calamine

[kal-uh-mahyn, -min]
noun
  1. a pink, water-insoluble powder consisting of zinc oxide and about 0.5 percent ferric oxide, used in ointments, lotions, or the like, for the treatment of inflammatory conditions of the skin.
  2. Mineralogy. hemimorphite.
  3. Chiefly British. smithsonite.

Origin of calamine

1595–1605; < Medieval Latin calamīna, unexplained alteration of Latin cadmia cadmium; see -ine1
Dictionary.com Unabridged Based on the Random House Unabridged Dictionary, © Random House, Inc. 2018

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British Dictionary definitions for calamine

calamine

noun
  1. a pink powder consisting of zinc oxide and ferric oxide, (iron(III) oxide), used medicinally in the form of soothing lotions or ointments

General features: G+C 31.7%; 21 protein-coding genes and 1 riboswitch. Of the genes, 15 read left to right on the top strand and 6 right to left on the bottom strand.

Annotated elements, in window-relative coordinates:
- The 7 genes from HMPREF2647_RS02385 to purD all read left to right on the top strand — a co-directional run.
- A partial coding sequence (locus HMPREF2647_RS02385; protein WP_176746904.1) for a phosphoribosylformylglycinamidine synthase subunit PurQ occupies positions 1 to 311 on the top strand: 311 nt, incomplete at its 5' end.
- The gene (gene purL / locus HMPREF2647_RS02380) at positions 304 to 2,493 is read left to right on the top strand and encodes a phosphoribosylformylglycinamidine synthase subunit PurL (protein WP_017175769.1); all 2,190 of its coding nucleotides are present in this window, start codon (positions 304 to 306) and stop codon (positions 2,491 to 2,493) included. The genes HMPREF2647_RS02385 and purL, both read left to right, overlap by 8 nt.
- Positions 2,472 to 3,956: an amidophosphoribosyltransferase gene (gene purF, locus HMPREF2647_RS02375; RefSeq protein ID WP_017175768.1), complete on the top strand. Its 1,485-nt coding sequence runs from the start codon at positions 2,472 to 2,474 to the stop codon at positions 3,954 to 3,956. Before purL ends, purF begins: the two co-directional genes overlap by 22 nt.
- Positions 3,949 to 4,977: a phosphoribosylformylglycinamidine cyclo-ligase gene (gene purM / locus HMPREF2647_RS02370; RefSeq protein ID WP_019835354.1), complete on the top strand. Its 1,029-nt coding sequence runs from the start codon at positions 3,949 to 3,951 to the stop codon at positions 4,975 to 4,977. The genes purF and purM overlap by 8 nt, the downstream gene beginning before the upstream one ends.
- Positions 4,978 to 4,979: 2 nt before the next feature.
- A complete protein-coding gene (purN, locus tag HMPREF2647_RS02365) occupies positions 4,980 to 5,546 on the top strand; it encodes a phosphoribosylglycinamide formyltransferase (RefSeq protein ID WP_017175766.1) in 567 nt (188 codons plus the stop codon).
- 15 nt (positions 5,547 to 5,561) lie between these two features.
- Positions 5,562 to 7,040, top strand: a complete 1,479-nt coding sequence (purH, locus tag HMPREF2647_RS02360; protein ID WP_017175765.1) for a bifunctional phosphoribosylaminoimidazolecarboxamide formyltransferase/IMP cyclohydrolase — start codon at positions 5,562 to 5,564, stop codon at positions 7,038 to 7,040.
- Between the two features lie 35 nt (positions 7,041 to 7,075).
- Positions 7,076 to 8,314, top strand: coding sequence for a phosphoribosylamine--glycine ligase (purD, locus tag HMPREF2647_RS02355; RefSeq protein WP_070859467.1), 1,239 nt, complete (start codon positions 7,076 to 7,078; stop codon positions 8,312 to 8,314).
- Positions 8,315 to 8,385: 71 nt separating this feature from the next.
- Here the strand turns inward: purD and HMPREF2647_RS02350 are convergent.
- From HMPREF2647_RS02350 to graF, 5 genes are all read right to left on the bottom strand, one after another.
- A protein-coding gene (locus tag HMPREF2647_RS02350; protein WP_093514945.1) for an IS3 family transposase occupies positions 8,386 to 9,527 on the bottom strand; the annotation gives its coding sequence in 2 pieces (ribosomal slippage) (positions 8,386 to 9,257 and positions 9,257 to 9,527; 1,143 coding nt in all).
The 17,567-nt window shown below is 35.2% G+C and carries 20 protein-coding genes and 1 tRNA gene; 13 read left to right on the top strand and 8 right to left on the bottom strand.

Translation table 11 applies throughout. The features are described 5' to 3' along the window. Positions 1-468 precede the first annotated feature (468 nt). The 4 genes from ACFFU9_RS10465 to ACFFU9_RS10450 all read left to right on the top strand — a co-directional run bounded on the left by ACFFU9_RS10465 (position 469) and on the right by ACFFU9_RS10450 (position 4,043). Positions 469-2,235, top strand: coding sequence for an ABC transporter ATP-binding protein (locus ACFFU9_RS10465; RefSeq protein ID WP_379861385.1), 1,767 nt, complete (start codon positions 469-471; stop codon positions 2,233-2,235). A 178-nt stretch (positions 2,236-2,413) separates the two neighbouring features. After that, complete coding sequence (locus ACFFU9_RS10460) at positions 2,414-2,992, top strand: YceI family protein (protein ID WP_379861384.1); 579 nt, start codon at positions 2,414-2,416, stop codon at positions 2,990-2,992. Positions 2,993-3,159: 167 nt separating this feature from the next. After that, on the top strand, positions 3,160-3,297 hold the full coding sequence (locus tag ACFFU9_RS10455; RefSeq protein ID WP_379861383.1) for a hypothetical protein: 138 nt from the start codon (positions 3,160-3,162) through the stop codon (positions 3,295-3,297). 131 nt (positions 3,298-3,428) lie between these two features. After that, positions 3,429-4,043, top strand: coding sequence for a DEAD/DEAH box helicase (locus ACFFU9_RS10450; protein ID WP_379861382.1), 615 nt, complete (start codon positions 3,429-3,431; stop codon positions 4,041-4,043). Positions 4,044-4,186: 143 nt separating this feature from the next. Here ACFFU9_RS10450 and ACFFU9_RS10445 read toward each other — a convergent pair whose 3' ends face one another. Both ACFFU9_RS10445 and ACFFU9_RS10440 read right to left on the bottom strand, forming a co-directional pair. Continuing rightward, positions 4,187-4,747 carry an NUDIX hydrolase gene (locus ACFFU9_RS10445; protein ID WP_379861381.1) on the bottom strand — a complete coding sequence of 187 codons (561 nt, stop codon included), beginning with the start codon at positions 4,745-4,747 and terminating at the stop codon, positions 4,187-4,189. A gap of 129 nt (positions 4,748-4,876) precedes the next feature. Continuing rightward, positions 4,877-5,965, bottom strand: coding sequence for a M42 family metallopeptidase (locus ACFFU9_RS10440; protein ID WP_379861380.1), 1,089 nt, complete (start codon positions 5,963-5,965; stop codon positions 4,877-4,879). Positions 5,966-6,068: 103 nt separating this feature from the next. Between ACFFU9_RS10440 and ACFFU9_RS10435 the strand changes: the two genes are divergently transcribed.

2. US another name for smithsonite, hemimorphite

Word Origin for calamine

C17: from Old French, from Medieval Latin calamīna, from Latin cadmīa; see cadmium
Collins English Dictionary - Complete & Unabridged 2012 Digital Edition © William Collins Sons & Co. Ltd. 1979, 1986 © HarperCollins Publishers 1998, 2000, 2003, 2005, 2006, 2007, 2009, 2012

Word Origin and History for calamine
n.

zinc carbonate; zinc silicate, 1590s, from French calamine, from Old French calemine, chalemine (13c.), from Medieval Latin calamina, corrupted by alchemists from Latin cadmia "zinc ore," from Greek kadmeia (see cadmium). Or possibly the Medieval Latin word is from Latin calamus "reed," in reference to the mineral's shape.

Online Etymology Dictionary, © 2010 Douglas Harper

calamine in Medicine

calamine

[kălə-mīn′, -mĭn]
n.
  1. A pink, odorless, tasteless powder of zinc oxide with a small amount of ferric oxide, dissolved in mineral oils and used in skin lotions.
The American Heritage® Stedman's Medical Dictionary Copyright © 2002, 2001, 1995 by Houghton Mifflin Company. Published by Houghton Mifflin Company.